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Infertile patients cannot afford to wait for treatment while their eggs get older.

Dr. Sherman Silber, Infertility Center of St. Louis, is offering free video consultations for patients who need to plan now for their treatment while stay-at-home orders are in place. He is talking to and evaluating patients in their home to comply with social distancing measures.

Dr. Silber is discovering that patients actually prefer this method of telemedicine consultation over the conventional office visit. Patients have conveyed that “it is so much more convenient and less stressful” to have a free telemedicine personal consultation than to take a day off from work to travel to the doctor’s office and sit with other nervous patients in the waiting room.

The COVID-19 pandemic is thus changing much of the way we will do things in the future, and for the better. “Our patients are surprisingly much happier with this approach. Of course, at some point we need to perform hands on treatment. But with this new manner of seeing patients, we can come to the right diagnosis and treatment plan for most patients more efficiently, quickly, and painlessly, with no loss of personal one-on-one communication.” This is a very welcome new era of telemedicine that has been forced on us by the current difficult times.

Blastocyst Culture in IVF Explained

Whenever IVF or ICSI is performed, embryos may be cultured for either one day, two days, or even five days, before transferring them back into the woman. In order to culture the embryos for five days, i.e. to what we call the “blastocyst” stage, you need to use “sequential” culture media systems. We have used such a system since the summer of 1997 because it gives us the option of culturing the embryos for as long as is clinically appropriate for each particular patient’s situation.

However, there is a great deal of debate, and some considerable commercial hype, centering around whether to culture for two days, three days, or five or six days. The media we use, and which many other of the best programs use, allows us to culture the embryos to whatever number of days is appropriate for the particular patient. Since this media is commonly available, it should not be used to hype any particular program.

For some patients with poor quality embryo development (a condition which is programmed into the genome of many infertile women), even with the best culture media, the embryos may be better off going directly into the fallopian tube immediately. For the average patient, day two or day three transfer either to the fallopian tube or to the uterus may be best. For some patients, day 5 transfer to the uterus may be a good option. The problem with extended culture to day 5 is that there may be a loss of some embryos that might have “made it” if they had been transferred earlier.

blasto2

Whenever IVF or ICSI is performed, embryos may be cultured for either one day, two days, or even five days, before transferring them back into the woman. In order to culture the embryos for five days, i.e. to what we call the “blastocyst” stage, you need to use “sequential” culture media systems. We have used such a system since the summer of 1997 because it gives us the option of culturing the embryos for as long as is clinically appropriate for each particular patient’s situation.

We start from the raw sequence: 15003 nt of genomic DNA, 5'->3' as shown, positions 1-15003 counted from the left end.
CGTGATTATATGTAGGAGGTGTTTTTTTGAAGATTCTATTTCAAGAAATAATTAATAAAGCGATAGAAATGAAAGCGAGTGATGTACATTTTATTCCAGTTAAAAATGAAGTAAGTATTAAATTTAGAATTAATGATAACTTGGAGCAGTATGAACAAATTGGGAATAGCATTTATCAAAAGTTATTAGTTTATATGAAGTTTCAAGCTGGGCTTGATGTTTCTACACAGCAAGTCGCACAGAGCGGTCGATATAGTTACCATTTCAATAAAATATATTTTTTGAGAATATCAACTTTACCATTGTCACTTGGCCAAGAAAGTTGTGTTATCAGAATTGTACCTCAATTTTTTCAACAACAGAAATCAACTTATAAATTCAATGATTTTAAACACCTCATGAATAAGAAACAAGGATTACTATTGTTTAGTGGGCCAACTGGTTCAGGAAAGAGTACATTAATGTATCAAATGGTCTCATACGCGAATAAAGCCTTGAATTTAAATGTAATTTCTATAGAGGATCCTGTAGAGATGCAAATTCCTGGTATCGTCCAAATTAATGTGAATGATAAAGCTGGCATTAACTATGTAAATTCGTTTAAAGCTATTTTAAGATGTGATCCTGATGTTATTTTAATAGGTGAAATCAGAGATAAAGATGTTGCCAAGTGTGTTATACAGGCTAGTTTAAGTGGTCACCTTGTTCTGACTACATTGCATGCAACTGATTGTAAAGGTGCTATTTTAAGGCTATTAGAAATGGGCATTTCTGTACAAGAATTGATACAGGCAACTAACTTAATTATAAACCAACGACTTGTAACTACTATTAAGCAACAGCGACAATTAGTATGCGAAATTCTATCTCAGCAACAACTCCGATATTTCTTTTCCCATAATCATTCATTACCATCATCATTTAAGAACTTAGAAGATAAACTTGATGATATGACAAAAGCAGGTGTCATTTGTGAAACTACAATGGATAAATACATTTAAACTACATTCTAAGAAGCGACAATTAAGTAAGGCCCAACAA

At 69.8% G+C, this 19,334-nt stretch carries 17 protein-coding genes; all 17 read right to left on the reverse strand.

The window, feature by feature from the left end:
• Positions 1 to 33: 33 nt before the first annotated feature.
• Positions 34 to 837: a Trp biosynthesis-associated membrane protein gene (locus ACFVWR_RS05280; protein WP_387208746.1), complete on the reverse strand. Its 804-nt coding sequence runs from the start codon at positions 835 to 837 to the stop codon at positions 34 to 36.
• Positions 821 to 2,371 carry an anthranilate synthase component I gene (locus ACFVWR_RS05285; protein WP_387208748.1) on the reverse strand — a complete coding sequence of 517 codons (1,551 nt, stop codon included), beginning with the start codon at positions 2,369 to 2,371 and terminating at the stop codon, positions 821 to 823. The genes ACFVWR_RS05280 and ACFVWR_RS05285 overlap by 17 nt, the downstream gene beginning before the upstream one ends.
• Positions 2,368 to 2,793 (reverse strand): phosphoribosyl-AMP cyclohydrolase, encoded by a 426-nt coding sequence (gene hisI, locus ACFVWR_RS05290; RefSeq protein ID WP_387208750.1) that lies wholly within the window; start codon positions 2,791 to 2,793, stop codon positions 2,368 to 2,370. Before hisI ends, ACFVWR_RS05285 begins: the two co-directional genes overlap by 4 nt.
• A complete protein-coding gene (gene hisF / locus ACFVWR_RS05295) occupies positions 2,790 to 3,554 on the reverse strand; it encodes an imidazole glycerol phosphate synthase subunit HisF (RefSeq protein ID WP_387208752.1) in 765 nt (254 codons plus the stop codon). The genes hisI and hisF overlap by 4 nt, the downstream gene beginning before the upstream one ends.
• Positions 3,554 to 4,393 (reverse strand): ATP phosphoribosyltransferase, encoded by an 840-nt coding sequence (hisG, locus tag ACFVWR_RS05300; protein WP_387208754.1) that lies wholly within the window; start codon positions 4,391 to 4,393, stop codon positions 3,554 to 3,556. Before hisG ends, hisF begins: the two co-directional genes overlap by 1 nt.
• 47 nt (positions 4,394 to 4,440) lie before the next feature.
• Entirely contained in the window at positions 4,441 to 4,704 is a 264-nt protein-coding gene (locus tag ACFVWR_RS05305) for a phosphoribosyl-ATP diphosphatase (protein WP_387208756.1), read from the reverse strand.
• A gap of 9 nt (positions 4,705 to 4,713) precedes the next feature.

However, there is a great deal of debate, and some considerable commercial hype, centering around whether to culture for two days, three days, or five or six days. The media we use, and which many other of the best programs use, allows us to culture the embryos to whatever number of days is appropriate for the particular patient. Since this media is commonly available, it should not be used to hype any particular program.

For some patients with poor quality embryo development (a condition which is programmed into the genome of many infertile women), even with the best culture media, the embryos may be better off going directly into the fallopian tube immediately. For the average patient, day two or day three transfer either to the fallopian tube or to the uterus may be best. For some patients, day 5 transfer to the uterus may be a good option. The problem with extended culture to day 5 is that there may be a loss of some embryos that might have “made it” if they had been transferred earlier.

A well-developed 5-day blastocyst.
A well-developed 5-day blastocyst.

The major advantage (despite the already mentioned disadvantage) of day 5 transfer is embryo selection. The implantation rate per day 5 blastocyst transfer is greater than for transfer of day 2 or 3 embryos. But only 20 percent to 50 percent of day 2 embryos can develop in vitro to day five no matter how perfect the in vitro culture system. There is a potential loss therefore of what could have been viable embryos. So selection is the only advantage of blastocyst culture, and this selection has nothing to do with the “quality” of the baby, but rather just whether the embryo “makes it” or not to becoming a baby.

Either way, because our system of embryo freezing is so good, we do not lose anything if we transfer less embryos to reduce your risk of triplets or quadruplets, and just save the extra embryos for a later pregnancy. We can even transfer just one embryo at a time (if that is your wish) without at all reducing your chance of pregnancy.

Therefore, hype should be removed from this issue, and decisions should be made that are in the best interest of the particular patient’s situation.

Nonetheless we believe that use of sequential culture media, as we routinely do, is an advantage, in that patients can have the option of prolonged embryo culture if that is in their best interest.

If you have any questions, you may call us at: (314) 576-1400

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